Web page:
true believers. Why? Because this doctrine makes belief in Jesus the
thing that saves, rather than the sacrifice of Jesus. Free will assumes
that a person’s sin still remains. Isn’t that the way the orthodox
preachers begin their "message of salvation?" They say, "You are a
sinner, dangling over the fires of hell!" Then they tell a person that
he or she has to somehow work up the faith to believe. Unless that faith
can be manufactured, the cross of Christ will not help. Is this faith in
Jesus? Not at all. It is faith in self to believe in Jesus. Free will is
rank humanism dressed in religious garb.
The guy you talked to who is not going to change his approach is
making a serious mistake, and his conception of Calvary is flawed,
perhaps fatally so.
Yes, I do believe missionaries are wasting their time. Worse, they
are teaching people about the God of conditional love Who is poised to
torment people for eternity. The heathen are much better off without
Christians teaching them about this fictitious God. If missionaries
would just go to foreign countries and build buildings and feed people,
that would be fine. But no, they’ve got to infect the people with a
Scare tactics are horrible. Nobody "converted" by a scare tactic
stays converted. It is a faith in fear, not Christ.
I deal with the "let’s get the party started" mentality in either
tomorrow or the next day’s show. Tune in.
The damning word in the phrase "free will" is not the word will, but
the word free. We do have wills and we do make hundreds of decisions
every day, but none of these decisions are made without outside
influence, and God is the outside influence. In other words, none of
these decisions are free. Since we don’t feel this divine coercion, we
assume it’s not there.
A person does get fat when he or she eats ice cream. But yes, it is
ultimately God Who is responsible for it. When I turn on a fan that
blows out a candle, who or what blew out the candle? It all depends on
whether you want to take a relative or absolute viewpoint. Relatively,
the fan blew out the candle; relatively again, I did it. But absolutely,
God did it because I can do nothing outside of God ("In Him we live, and
move, and are"—Acts 17:28). All bucks stop at God’s desk.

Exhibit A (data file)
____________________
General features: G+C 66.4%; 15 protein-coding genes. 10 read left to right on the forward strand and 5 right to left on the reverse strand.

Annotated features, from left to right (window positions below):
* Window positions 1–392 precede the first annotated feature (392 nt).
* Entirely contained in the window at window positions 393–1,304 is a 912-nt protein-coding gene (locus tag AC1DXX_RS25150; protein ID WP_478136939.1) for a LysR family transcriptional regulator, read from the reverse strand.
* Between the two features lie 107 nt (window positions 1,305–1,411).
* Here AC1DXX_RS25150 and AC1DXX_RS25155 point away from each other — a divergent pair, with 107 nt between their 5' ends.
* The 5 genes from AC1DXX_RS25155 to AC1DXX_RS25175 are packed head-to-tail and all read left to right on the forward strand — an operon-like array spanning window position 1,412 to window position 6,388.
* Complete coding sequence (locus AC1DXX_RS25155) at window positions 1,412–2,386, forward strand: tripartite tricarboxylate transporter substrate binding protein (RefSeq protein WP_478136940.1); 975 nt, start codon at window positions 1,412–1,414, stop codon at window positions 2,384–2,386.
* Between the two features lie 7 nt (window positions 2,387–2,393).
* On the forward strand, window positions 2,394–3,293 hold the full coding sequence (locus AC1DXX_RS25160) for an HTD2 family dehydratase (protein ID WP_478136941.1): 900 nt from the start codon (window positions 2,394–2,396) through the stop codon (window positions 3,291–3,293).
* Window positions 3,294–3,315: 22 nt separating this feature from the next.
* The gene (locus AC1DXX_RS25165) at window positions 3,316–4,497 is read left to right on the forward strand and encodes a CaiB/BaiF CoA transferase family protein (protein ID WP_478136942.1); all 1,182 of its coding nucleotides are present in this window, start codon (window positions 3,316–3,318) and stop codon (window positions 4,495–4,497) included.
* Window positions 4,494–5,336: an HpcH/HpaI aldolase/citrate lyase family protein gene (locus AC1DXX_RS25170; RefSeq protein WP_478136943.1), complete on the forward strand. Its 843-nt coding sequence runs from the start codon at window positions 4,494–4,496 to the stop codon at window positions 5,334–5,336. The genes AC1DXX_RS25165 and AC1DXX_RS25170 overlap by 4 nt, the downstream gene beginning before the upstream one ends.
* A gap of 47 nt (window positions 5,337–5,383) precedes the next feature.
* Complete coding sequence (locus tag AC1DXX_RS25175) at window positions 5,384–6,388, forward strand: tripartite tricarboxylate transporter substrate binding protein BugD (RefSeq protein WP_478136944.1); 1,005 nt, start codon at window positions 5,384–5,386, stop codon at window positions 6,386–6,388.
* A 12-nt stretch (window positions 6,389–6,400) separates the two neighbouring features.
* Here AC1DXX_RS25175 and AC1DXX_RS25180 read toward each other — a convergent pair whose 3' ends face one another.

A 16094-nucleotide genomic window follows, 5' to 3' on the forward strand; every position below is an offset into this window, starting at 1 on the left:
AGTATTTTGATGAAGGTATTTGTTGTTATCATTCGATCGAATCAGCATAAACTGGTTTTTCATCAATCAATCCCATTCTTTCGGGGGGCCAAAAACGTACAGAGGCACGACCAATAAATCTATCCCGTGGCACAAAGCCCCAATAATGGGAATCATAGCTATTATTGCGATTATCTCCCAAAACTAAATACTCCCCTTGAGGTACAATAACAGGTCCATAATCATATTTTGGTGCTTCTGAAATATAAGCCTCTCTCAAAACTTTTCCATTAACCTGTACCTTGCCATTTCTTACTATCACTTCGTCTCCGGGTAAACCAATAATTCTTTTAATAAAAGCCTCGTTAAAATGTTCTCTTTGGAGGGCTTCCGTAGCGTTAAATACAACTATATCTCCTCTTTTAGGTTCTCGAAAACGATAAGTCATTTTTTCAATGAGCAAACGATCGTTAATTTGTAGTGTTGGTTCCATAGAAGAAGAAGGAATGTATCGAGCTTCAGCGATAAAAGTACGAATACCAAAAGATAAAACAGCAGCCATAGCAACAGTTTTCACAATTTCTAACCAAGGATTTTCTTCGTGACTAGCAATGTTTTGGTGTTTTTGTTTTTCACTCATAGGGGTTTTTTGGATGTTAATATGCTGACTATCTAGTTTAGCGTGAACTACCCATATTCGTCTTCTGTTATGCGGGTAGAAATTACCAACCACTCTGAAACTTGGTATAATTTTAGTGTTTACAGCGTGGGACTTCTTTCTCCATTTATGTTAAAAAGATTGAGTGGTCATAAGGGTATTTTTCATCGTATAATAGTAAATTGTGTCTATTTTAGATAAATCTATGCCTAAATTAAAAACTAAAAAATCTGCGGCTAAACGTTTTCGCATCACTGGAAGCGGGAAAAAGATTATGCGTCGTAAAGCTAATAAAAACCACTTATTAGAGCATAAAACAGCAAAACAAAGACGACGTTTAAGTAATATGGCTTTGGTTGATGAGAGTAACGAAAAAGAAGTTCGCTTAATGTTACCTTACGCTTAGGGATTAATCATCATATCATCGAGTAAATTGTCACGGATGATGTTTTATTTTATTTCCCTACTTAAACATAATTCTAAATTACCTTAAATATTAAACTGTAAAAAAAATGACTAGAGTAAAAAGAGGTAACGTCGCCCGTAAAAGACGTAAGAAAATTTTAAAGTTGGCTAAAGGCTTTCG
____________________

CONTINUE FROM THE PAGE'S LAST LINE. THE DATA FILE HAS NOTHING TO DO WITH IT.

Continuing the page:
Who crucified Christ? Was it the Jews? The Romans? Satan? God? Every
answer is correct, but only one answer is absolutely correct: God. All
these others are intermediaries God used to effect His will. Scripture
clearly states: "All is of God" (2 Cor. 5:18).
The body of Christ is snatched away either before or during the
coming tribulation. Kingdom saints remain on earth, for this is their
realm of ministry. I don’t think the body of Christ needs to stay in
heaven; the whole universe is their "playground." I believe the body of
Christ does return to earth with Christ when He comes to set up His
Thank you for what you said about my book,
Martin Zender Goes to
Hell, in your first paragraph. I’m happy God used me to bring home
this important topic for you. Here, by the way, is another example of
relative vs. absolute truth: Did I acquaint you with these facts? Yes, I
did. But God did it absolutely, using me as a herald. You are more than
welcome to thank me for writing the book; I accept all thanks people
wish to give. But I also recognize that ultimate thanks goes to God, for
He is the One animating me, causing me to will and work for the sake of
His delight (Philippians 2:13).
Read Philippians 2:12-13 for a beautiful view of the relative and the
absolute working together in one verse. The relative is true, but
the absolute is truer. The mistake is to look at the relative and call
it absolute. But that’s the mistake most people make.
Thanks for writing.